Shared Services Model

Transform the shared services model to deliver business value

Develop shared services model strategy and structure

Five key trends and best practices are impacting how to design, operate and evolve the shared services model. Assess the applicability of these trends and best practices to ensure the success of your shared services model.

  1. Run shared services like a business via the shared services model.
  2. Expand support and geographic coverage of the shared services model.
  3. Increase shared services model scope.
  4. Enable value delivery via effective governance of the shared services model.
  5. Embed growth-focused principles in shared services model operations.

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    Shadow teams are emerging in the business, since we [shared services] have gone too far with standardization and our staff can’t manage customization requests.

    VP of shared services in high technology industry

    Current shared services model inflexible to change

    Due to heightened uncertainty stemming from COVID-19, the shared services model must simultaneously optimize costs and increase flexibility to support a return to growth. Internal customers’ needs and circumstances will evolve dramatically, so the shared services model must be agile. But unfortunately, less than half of shared services models are prepared to support these business changes.

    Invest in future shared service capabilities. 62% of organizations view robotic process automation projects to be just as critical to improving shared services process and operations as before the COVID-19 pandemic, and 21% of organizations view them as more critical.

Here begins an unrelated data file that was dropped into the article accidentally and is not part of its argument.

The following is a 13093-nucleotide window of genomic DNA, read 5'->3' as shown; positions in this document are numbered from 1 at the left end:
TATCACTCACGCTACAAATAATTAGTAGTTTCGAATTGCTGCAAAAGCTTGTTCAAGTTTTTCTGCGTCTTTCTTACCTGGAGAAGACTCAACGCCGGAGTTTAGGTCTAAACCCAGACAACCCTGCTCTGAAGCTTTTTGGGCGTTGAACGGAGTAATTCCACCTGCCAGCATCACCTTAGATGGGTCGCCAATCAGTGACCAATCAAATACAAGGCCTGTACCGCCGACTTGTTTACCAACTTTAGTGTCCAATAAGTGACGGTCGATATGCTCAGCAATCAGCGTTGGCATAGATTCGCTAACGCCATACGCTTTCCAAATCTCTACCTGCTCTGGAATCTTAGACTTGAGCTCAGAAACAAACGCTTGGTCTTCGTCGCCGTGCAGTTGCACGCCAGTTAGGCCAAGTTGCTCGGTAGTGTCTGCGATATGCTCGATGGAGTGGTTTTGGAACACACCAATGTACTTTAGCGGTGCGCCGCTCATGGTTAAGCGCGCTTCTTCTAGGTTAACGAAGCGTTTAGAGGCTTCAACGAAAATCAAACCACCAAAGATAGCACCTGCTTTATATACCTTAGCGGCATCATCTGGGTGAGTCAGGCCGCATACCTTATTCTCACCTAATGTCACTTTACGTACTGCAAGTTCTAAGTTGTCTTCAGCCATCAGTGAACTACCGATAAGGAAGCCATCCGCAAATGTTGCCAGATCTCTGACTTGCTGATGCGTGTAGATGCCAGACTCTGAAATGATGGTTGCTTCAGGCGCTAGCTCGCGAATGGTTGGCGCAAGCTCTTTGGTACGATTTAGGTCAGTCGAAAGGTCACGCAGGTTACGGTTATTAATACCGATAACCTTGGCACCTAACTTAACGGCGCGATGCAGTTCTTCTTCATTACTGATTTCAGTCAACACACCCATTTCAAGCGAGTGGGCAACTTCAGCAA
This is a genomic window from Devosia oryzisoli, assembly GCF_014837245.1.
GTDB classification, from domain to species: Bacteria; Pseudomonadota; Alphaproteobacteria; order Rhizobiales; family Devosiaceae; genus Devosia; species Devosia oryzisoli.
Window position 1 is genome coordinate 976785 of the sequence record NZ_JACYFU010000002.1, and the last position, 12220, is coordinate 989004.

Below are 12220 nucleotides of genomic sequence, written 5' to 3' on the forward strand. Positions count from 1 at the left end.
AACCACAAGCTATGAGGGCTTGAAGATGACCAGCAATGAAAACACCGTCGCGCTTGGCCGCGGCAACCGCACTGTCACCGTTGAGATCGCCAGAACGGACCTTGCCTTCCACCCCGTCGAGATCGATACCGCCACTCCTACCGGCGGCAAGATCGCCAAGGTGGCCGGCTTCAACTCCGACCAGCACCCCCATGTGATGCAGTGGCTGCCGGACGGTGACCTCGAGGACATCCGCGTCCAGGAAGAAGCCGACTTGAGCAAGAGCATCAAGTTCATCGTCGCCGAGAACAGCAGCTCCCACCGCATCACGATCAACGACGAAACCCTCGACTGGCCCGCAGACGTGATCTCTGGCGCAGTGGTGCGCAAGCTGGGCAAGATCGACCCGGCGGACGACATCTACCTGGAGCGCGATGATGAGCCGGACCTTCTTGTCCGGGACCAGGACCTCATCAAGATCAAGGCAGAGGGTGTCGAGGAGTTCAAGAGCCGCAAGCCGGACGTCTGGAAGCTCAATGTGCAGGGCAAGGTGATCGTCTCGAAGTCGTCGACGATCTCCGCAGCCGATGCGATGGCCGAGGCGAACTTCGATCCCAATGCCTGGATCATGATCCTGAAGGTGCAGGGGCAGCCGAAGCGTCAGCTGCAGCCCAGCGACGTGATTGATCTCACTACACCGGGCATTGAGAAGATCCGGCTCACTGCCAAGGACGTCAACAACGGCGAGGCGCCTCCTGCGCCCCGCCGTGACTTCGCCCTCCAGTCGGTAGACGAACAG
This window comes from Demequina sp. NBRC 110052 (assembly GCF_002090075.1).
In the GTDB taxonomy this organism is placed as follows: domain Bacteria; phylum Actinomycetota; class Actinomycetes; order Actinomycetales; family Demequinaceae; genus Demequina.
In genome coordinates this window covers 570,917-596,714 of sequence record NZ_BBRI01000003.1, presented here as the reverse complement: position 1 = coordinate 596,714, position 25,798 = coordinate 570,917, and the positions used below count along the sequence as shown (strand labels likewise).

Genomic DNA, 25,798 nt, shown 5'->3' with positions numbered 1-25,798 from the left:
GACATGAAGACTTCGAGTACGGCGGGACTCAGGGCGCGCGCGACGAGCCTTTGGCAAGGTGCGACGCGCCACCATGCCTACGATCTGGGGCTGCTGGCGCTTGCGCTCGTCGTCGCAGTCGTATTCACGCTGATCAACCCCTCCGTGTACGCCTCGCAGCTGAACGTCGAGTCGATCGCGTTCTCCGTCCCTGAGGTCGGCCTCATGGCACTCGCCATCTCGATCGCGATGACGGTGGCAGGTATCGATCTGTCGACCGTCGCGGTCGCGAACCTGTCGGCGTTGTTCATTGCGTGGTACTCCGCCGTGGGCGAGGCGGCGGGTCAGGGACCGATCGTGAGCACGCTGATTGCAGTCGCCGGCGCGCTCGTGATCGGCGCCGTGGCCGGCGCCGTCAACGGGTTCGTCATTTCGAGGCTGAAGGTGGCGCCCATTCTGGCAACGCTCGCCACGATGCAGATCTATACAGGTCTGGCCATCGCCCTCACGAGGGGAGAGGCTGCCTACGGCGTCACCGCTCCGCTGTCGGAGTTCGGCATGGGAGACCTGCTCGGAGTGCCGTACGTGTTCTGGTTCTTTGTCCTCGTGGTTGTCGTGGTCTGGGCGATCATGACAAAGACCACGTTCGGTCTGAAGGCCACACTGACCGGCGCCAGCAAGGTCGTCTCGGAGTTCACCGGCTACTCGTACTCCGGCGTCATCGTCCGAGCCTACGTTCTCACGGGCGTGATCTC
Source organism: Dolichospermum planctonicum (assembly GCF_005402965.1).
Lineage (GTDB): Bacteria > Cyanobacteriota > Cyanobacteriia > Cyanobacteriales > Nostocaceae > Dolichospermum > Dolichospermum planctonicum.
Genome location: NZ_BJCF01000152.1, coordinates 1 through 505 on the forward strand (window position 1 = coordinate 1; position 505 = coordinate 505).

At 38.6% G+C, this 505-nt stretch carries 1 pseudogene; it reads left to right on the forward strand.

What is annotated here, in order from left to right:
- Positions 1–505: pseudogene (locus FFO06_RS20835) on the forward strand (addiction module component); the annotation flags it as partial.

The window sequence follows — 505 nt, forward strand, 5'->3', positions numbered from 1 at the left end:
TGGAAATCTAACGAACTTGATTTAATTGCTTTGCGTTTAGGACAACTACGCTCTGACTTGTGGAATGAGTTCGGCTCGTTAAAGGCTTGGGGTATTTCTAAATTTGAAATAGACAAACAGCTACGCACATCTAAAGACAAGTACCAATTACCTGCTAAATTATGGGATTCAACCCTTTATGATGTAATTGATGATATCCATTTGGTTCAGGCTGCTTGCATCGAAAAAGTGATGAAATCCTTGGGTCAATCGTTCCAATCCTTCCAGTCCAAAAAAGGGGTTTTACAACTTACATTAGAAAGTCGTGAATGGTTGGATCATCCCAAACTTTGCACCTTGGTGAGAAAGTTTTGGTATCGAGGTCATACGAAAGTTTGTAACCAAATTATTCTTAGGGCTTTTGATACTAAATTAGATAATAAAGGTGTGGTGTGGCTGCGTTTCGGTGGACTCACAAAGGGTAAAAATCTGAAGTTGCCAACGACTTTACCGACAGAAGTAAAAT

Increase readiness to support changing business needs. 27% of shared services leaders indicate they are not ready to move new work into their organizations.

    Prepare shared services models for a new economy

    The shared services model must be flexible in migrating work into — and out of — the shared services organization, while keeping costs under control and employees engaged and productive. This will be a difficult balancing act, but shared services organizations that succeed will deliver outsize value via the shared services model.

    Increase readiness to support changing business needs. 27% of shared services leaders indicate they are not ready to move new work into their organizations.

    Insights you can use

    Gartner provides the benchmarking data, roadmaps and practical tools you need to build a shared services model that rightsizes spend, drives fast execution and improves business decision making in today’s changing environment.

    Continuously Improve the Shared Services Model

    Many companies implement global business services to improve shared services model maturity but end up with little to no return. The best companies improve shared services model maturity by driving value, enhancing credibility and staying ahead of new technology trends.

    Prioritize Activities in the Shared Services Model

    It’s hard to build an effective shared services model when competing priorities leave you wondering where to focus attention, time and money. Gartner knows the 13 management activities most important to shared services model success.

    Implement Digital Solutions Via the Shared Services Model

    For shared services organizations looking to implement digital solutions, the shared services model must identify and improve high-value processes. Because technology is highly versatile, use the Gartner solution evaluation tools to compare competing solutions and make the right choice for your business.

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    Client Success Story

    Expand Shared Services’ Scope

    A large manufacturer looked to Gartner to expand the scope of its shared services. Our tools and real-world insight helped save time, secure buy-in from corporate leadership for scope expansion, drive process consistency and improve decisions related to resource allocation.

    Shared services model transformation experts